Written By Sara Manni
Aung San Suu Kyi: “No ethnic cleansing in Myanmar”- ?!? – IT IS GENOCIDE.
Published: April 10, 2017
Last Thursday Myanmar’s Nobel peace prize PM Aung San Suu Kyi denied the label of ethnic cleansing in regards of “Myanmar Muslim Minority” which we all know is called Rohingya.
In the aftermath of my essays’ researches, I think is necessary for me to write about it and explain why what is going on with the Rohingya is GENOCIDE and why ethnic cleansing is NOT a “too strong” term to use.
Fist, little technical introduction!
The Convention on the Prevention and Punishment of the Crime of Genocide defines genocide as a set of violent acts “committed with intent to destroy, in whole or in part, a national, ethnical, racial or religious group” (U.N.T.S.,1951). In such cases, the United Nations Security Council, of which Myanmar is not part, should be called into action by applying the Rome Statute. However, the referral has not been obtained yet because China, Russia and the United States absented from voting.
What is happening???
In the Rakhine state of Myanmar tension between the Muslim Rohingya community and the Rakhine Buddhist nationalists has been going on for decades. On the last four years, it has intensified. Human Rights Watch, Burmese Rohingya Organization UK, Physicians for Human Rights, Crisis Group Asia have reported episodes such: beheadings, assaults, unlawful killings, beatings, sexual violence, mass arrests and complete destruction of villages. This campaigns are perpetrated by organized gangs, and, astonishingly, by BURMESE SECURITY FORCES. This has been reported recently by Human Rights Watch and Physicians for Human Rights – “Where There is Police, There is Persecution”. National Security forces have been denounced of violence, sexual abuses, arbitrary security posts and checkpoints, extortion, harass, discriminatory fines, night raids and detentions. Only in October 2016, 69,000 people had to flee to Bangladesh or Malaysia.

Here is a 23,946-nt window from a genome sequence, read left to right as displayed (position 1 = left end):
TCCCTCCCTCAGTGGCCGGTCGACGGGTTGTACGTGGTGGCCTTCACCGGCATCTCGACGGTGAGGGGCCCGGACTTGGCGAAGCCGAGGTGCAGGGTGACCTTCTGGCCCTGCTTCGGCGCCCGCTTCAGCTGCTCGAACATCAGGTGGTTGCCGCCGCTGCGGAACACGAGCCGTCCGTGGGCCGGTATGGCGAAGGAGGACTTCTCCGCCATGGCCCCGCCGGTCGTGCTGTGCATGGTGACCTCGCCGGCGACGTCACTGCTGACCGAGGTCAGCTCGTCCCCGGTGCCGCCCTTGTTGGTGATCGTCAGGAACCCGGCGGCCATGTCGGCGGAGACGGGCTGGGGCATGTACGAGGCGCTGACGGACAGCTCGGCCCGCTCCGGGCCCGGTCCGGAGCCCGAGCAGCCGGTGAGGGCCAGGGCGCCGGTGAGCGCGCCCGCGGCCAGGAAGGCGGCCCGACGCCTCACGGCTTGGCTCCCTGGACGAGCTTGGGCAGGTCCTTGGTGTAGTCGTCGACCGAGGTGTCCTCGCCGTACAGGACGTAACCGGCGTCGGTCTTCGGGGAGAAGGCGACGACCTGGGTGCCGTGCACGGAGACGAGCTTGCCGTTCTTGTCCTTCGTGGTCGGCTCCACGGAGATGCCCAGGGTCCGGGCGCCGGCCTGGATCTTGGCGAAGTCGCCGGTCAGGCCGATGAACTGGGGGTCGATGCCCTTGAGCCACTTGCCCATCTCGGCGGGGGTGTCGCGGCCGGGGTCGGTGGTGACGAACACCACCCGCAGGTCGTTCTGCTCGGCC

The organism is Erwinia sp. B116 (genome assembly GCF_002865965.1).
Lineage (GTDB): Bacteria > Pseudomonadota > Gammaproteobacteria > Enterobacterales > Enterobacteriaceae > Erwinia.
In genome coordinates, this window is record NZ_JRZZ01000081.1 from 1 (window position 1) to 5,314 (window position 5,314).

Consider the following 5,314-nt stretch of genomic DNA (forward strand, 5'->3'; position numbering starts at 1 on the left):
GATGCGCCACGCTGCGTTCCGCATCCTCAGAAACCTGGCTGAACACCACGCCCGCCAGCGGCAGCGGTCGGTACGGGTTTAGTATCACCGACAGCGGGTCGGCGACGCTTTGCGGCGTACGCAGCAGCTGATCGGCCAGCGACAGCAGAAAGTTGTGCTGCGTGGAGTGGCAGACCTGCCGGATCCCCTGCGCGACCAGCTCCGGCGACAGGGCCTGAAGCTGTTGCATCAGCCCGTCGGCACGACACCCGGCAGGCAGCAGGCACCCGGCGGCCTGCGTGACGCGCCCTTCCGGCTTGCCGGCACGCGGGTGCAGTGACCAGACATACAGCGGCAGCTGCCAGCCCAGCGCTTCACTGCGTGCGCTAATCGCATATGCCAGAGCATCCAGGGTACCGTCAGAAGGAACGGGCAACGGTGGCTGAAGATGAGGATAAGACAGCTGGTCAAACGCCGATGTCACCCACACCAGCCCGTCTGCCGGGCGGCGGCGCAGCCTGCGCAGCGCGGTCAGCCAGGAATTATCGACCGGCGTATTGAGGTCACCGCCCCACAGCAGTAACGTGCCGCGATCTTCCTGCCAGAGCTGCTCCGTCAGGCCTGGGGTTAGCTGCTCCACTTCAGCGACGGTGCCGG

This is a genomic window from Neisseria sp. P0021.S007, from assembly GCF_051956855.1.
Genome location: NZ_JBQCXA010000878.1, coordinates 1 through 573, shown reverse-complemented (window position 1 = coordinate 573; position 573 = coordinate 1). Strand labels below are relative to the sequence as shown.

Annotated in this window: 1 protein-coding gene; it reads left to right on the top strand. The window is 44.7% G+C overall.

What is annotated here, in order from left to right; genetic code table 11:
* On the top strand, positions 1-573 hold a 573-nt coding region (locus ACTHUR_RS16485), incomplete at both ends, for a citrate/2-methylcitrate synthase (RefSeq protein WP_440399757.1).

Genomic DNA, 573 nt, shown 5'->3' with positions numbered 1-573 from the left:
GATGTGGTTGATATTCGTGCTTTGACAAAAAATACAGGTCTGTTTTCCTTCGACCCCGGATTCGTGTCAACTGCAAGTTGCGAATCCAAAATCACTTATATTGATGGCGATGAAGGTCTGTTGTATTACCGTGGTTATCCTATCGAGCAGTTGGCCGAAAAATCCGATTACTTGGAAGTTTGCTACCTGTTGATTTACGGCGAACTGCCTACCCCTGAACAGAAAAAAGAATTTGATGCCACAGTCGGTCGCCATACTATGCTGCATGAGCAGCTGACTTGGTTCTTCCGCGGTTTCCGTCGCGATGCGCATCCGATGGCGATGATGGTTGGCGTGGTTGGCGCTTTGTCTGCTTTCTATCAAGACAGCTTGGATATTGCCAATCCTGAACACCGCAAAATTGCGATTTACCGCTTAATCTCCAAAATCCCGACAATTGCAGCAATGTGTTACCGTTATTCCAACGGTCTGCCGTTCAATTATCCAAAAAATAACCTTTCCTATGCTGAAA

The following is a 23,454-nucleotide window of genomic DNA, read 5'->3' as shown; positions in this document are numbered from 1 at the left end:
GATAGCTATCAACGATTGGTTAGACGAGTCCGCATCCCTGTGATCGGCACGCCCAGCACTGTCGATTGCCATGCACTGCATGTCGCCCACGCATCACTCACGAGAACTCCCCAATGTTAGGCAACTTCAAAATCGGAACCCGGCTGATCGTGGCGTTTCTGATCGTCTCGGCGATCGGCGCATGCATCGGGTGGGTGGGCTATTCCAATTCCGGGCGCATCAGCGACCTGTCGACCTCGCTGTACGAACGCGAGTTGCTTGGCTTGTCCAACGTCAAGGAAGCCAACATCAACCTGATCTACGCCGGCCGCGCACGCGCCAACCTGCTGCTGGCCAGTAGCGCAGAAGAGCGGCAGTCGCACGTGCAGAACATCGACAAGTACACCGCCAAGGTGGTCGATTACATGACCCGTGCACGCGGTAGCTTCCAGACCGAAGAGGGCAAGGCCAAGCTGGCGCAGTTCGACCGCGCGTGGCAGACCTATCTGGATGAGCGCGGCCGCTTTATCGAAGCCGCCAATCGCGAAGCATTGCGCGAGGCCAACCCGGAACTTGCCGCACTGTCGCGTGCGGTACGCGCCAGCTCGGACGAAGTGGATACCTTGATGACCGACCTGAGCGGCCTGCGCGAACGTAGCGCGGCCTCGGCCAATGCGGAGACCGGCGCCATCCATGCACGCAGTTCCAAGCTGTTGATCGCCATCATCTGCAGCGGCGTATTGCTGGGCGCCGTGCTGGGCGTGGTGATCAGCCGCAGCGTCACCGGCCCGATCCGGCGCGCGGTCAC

Why are the security forces involved???
The Security Forces are involved because the Rohingya are denied of Burmese citizenship. The government regards them as illegal refugees from Bangladesh and Bangladesh does not recognize them as well. This happened because, according to the 1982 Burma Citizenship Law, in Myanmar there are 135 official indigenous races. However, a group called Rohingya is not stated in the constitution. Therefore, the Rohingyas are completely uncategorized, they are not even recognized as foreign, they have no citizenship. This allows the security forces to create arbitrary security points and so for.
No name – No existence – No protection – No rights
The denial of citizenship make the unbale not only to access to any human rights protection but also completely affects their livelihoods: they are unable to access legal employment, education and healthcare and are imposed restriction of movement, marriage and reproduction. In 2014 the government carried a census with the help of United Nations, intensifying the problem for the group: “Now if we don’t appear in the census, are we really here?” said a sixty-years old Rohingya to an NGO. Their political identity is not recognized even internationally. In fact, the article cited above is smartly titled: “Aung San Suu Kyi: No ethnic cleansing of Myanmar Muslim minority”. They could have written “of Rohingya Minority”. Even UNICEF in 2014 had to apologise because it used the term “Rohingya” in an oral presentation.
“Following the presentation of the new Rakhine development plan to local partners, the Minister of Local Security asked UNICEF to apologize for using the word “Rohingya”. UNICEF explained the term was used in an oral presentation and this was an oversight, as UNICEF had no intention of engaging in a discussion on sensitive issue of ethnicity at that forum. The term “Rohingya” has been used to identify one community living in Rakhine in numerous UN reports, including by the UN Secretary General, when referring to the political and humanitarian rights of minorities, to self-identification.”
Rohingya leaders regard a recognition of their political identity essential for their legitimacy and ease discrimination and persecution. The problem needs to be solved constitutionally but without legal identification political action is rather difficult.
Moreover, I found interesting article published by Foreign Policy about how, the denial of identity definition generates a process of dehumanization. Basically, denying a group of its own name creates a non-human picture in the name of their antagonists, erasing natural revulsion towards murder.
Why none calls for the amendment of 1982 Burma Citizenship Law and claim the Rome Statue???